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Superficially, the Fool in Shakespeare’s King Lear serves as comic relief, abating the dramatic tension with his witty insults and aphorisms. The Fool’s purpose, however, is not limited to tomfoolery. Ironically, he is the most insightful character in the play, making sound observations about King Lear and human nature. The full purpose of the Fool is to stress Lear’s poor judgment, to contribute to the themes of appearance versus reality and the tragedy of life, and to elicit pathos and humor out of Lear’s madness. The Fool serves as a symbol of truth, characterizing Lear as foolish. In order to criticize the king, the Fool appears after Lear has made his fatal error of giving his kingdom to his evil daugthers and disowning Cordelia. The Fool points out the king’s foolery through jokes. He jests, “thou hadst little wit in thy bald crown / when thou gavest thy golden one away” (Iiv 70), and he sings: Then they for sudden joy did weep,
And I for sorrow sung,
That such a king should play bo-peep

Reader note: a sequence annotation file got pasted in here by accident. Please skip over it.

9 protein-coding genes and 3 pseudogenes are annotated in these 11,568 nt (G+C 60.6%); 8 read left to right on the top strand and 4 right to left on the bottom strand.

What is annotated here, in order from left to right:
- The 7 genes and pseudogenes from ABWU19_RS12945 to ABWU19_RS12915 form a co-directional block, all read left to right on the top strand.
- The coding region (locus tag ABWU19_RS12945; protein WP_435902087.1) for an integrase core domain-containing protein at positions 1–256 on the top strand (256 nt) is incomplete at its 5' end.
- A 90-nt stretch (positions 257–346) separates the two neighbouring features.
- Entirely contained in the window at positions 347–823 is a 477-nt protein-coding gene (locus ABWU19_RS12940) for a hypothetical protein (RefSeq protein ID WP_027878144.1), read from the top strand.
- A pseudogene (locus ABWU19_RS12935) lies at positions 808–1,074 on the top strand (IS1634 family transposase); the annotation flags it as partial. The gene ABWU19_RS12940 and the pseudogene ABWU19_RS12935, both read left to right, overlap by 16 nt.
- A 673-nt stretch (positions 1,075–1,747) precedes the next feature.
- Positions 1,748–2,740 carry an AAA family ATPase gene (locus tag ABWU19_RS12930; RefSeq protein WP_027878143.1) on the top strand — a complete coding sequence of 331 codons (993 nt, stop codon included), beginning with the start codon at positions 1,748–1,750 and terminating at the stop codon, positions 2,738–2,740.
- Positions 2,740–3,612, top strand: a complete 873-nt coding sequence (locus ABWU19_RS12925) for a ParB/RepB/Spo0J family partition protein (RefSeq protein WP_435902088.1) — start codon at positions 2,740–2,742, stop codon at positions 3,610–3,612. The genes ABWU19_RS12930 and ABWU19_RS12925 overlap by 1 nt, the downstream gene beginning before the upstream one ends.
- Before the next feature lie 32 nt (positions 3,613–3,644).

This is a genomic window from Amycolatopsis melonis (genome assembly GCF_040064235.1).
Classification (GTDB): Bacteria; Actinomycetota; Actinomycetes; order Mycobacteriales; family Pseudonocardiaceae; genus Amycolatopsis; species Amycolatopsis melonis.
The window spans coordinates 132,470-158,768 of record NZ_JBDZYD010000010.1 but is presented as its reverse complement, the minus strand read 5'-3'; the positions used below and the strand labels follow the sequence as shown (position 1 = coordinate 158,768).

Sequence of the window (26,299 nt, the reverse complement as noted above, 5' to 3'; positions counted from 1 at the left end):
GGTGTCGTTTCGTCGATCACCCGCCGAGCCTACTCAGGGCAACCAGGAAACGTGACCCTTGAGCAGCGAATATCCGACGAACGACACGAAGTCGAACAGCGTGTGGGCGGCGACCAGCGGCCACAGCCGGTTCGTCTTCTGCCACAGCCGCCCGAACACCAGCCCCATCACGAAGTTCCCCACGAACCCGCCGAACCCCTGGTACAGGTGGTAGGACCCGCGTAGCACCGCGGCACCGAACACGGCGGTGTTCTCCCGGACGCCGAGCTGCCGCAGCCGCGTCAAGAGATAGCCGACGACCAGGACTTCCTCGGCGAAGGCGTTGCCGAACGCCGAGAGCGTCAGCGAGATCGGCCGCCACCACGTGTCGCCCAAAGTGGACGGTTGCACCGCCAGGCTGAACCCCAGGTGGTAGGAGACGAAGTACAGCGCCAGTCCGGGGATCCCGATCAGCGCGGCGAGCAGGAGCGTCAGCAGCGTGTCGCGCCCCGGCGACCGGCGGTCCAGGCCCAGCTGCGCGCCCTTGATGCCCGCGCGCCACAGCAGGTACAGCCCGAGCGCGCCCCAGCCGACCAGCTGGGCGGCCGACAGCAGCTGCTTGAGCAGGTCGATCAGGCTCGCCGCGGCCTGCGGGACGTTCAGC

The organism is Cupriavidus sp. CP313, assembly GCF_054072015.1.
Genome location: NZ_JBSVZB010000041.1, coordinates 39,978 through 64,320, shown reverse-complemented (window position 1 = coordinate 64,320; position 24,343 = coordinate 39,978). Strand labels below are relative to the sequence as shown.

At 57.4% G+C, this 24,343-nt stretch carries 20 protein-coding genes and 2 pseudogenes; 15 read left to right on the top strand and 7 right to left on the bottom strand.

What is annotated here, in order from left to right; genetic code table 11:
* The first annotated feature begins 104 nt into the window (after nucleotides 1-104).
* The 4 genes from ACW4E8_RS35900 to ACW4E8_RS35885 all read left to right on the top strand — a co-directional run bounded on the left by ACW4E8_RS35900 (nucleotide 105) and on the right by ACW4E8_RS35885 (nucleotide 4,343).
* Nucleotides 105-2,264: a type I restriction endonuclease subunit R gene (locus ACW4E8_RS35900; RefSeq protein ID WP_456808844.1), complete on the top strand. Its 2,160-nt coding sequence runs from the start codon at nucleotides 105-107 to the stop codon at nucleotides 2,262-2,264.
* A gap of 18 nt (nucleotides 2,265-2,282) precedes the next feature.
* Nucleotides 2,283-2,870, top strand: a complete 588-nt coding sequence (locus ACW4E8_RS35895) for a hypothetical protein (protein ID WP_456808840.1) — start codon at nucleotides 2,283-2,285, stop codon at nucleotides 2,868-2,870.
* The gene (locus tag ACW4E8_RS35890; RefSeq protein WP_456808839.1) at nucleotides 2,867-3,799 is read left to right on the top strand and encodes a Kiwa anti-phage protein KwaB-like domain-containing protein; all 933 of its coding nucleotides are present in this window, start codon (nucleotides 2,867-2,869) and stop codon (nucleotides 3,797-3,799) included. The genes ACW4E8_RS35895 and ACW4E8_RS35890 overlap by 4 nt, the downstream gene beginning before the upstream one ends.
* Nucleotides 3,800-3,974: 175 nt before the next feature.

And go the fools among (Iiv 70).
When Lear reproaches the Fool for telling the truth, the Fool only takes the opportunity to assault Lear’s poor judgment through an aphorism. “Truth’s a dog must to kennel; he must be whipped out / when Lady the brach may stand by the fire and stink” (I iv 66). The metaphor defames Lear’s judgment, implying that Lear has chastised a metaphorical dog of truth, Cordelia, in favor of the hound bitches of flattery, Goneril and Regan. The Fool further serves to emphasize Lear’s foolishness when he warns against Goneril and Regan: Fool: Shalt see thy other daughter will use thee kindly; for though she's as like this as a crab's like an apple, yet I can tell what I can tell. Lear: What canst tell, boy?
Fool: She'll taste as like this as a crab does to a crab (Iv 84-85). Again, the Fool...